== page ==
Monday, February 25, 2013

This time, the awards steal the show

Seth MacFarlane is the latest sacrificial lamb ... er ... I mean host to be tapped as Oscar's savior. To my way of thinking, MacFarlane came up way short. Too bad because 2012 was a terrific year for movies, and deserved a better Oscar telecast than the one that aired on ABC Sunday night. The humor ranged from mediocre to deadly, and when it wasn't being tasteless, the show suffered from a near-terminal case of the blahs.

Considering that this year's awards were hobbled by serious omissions (notably Ben Affleck and Kathryn Bigelow) in the best-director category), the Academy managed to do a reasonably good job of spreading its love around. In accepting the Oscar for best picture, the snubbed Affleck, said it would be wrong to hold grudges.

Generally I agree, but maybe we should make an exception for the guys who produced this year's show.

For once, the awards actually were the most interesting thing about the Oscar show. Maybe Hollywood should take a cue from that, maybe winners should be allowed to do something more than recite hurried lists of thank-yous. Maybe it's time to rethink the need for a host.

Oh well, it's past time that we said bye-bye to 2012. I'm doing it by serving up a selection of my tweets from last night's ... I hesitate to use the word -- "festivities."

-- The show ended with Kristin Chenoweth and MacFarlane singing a tasteless song about the night's losers. Why upstage the best picture? What ever happened to quitting while you're ahead?
-- President Clinton spoke about Lincoln at the Golden Globes. Oscar tried to top the Big Dog with Michelle Obama, who presented the Oscar for best picture.
-- Michelle Obama did a nice job, but I'm not sure the White House needs to inject itself into the Academy Awards.
-- With the band rudely playing Oscar winners off the stage with the theme from Jaws, it was damn near impossible for anyone to give an entertaining acceptance speech.
-- The exception to the night's lousy-acceptance speech rule: Daniel Day-Lewis did everything right, and actually put some wit into his remarks.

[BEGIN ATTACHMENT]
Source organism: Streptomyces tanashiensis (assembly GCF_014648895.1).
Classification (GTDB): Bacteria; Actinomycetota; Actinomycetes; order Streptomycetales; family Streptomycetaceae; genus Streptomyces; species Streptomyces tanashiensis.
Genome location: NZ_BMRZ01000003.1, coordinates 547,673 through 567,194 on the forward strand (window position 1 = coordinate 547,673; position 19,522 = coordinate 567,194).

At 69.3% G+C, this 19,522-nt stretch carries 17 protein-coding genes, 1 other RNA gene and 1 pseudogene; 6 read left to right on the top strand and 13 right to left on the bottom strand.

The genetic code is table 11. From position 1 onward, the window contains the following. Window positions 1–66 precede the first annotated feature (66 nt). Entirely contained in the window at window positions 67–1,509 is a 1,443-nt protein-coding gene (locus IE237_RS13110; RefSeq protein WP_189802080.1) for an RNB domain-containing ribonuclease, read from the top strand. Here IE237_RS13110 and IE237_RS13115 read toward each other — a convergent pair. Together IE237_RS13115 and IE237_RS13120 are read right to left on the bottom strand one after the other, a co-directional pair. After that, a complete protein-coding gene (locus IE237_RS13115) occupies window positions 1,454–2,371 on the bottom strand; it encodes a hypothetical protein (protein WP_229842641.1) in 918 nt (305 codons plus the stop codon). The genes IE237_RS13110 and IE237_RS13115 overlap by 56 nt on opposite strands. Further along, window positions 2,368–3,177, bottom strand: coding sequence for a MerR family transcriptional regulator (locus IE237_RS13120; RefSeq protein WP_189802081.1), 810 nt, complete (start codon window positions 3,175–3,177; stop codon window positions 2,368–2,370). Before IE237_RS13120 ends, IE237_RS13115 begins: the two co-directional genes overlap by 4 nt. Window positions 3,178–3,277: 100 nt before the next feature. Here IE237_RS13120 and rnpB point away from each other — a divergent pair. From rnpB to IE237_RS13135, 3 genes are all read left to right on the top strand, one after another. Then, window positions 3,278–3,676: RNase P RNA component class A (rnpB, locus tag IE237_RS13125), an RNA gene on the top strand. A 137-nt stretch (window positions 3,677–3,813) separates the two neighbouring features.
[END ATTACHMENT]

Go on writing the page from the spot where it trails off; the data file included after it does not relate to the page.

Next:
-- Loved Day-Lewis's goof on Meryl Streep, saying he was slated to play Margaret Thatcher while she was Spielberg's first choice to portray Lincoln.
-- Jennifer Lawrence's Oscar (best actress for Silver Linings Playbook) elevates a gifted young actress into Hollywood's top ranks.
-- Ang Lee (Life of Pi) has an incredibly diverse filmography; it made me happy to see him win the Oscar for best director.
-- I'm not a big fan of Django Unchained, so wasn't buoyed by Quentin Tarantino's win for best original screenplay. He seemed pretty happy with himself, though.
-- I blew it on best supporting actor. I predicted Robert De Niro (Silver Linings Playbook) would win; prize went to Christoph Waltz (Django Unchained).
-- As he listened to Waltz's acceptance speech, Jack Nicholson, caught in a reaction shot, looked like someone hearing Ukrainian for the first time.
-- Adele showed some of the night's only real emotion, accepting the Oscar for Skyfall, the best song.
-- When Argo won the award for best editing, I figured it was on track to take best picture.
-- As just about everyone predicted Anne Hathaway (Les Miserables) won for best supporting actress. As she left the stage, the orchestra played the theme from The Godfather. Huh?
-- Hathaway tried to say something relevant about Fantine, the character she played in Les Mis. Made me think that if I see poor Fantine on the street, I should give her some spare change.
-- Just when I thought the show couldn't get worse, MacFarlane did a Nazi joke.
-- Wondered whether Tommy Lee Jones (Lincoln) would demand a recount in the best supporting actor category after there was a tie for best sound editing. Both Zero Dark Thirty and Skyfall won.
-- Might have been better if Ted, who appeared with Mark Wahlberg, had hosted the entire show.
-- Ouch. In the show's big Les Mis production number, Russell Crowe again proved that he was miscast in Les Mis.
-- Director Michael Haneke kept his acceptance speech short and sweet. Amour's win for best foreign-language film surprised no one.
-- Throughout it all, MacFarlane kept smiling, but I began to wonder: Didn't someone have Ricky Gervais's cell number?
-- I admit it. Barbra Streisand's Memories got to me.
-- No surprise that they didn't show the controversial water-boarding scenes from Zero Dark Thirty.
-- Searching for Sugar Man won best documentary, as most Oscar watchers had predicted.
-- Oscars look at 50 years of James Bond was mediocre until Shirley Bassey showed up to sing Goldfinger, which she pronounced Gold-fingah.
-- Les Mis won for best make up and best hair styling. Hair styling? The film was a bad-hair-day festival.
-- The Oscar for best animated feature was unfortunate. Wreck it Ralph and Frankenweenie were robbed. And to make matters worse director Mark Andrew wore a kilt in accepting the award for Brave.
-- Paperman, the winner of the best animated short, was a lovely little picture.
-- Want to know how deadly most of the night's humor was? Even Paul Rudd and Melissa McCarthy were awful.
-- The Flying Nun bit with MacFarlane and Sally Field was not funny.
-- Neither was MacFarlane's musical number, We Saw Your Boobs.
-- Same pretty much goes for William Shatner's Captain Kirk bit.
-- And what was up with all the veneration for Chicago? Too much. Too much.

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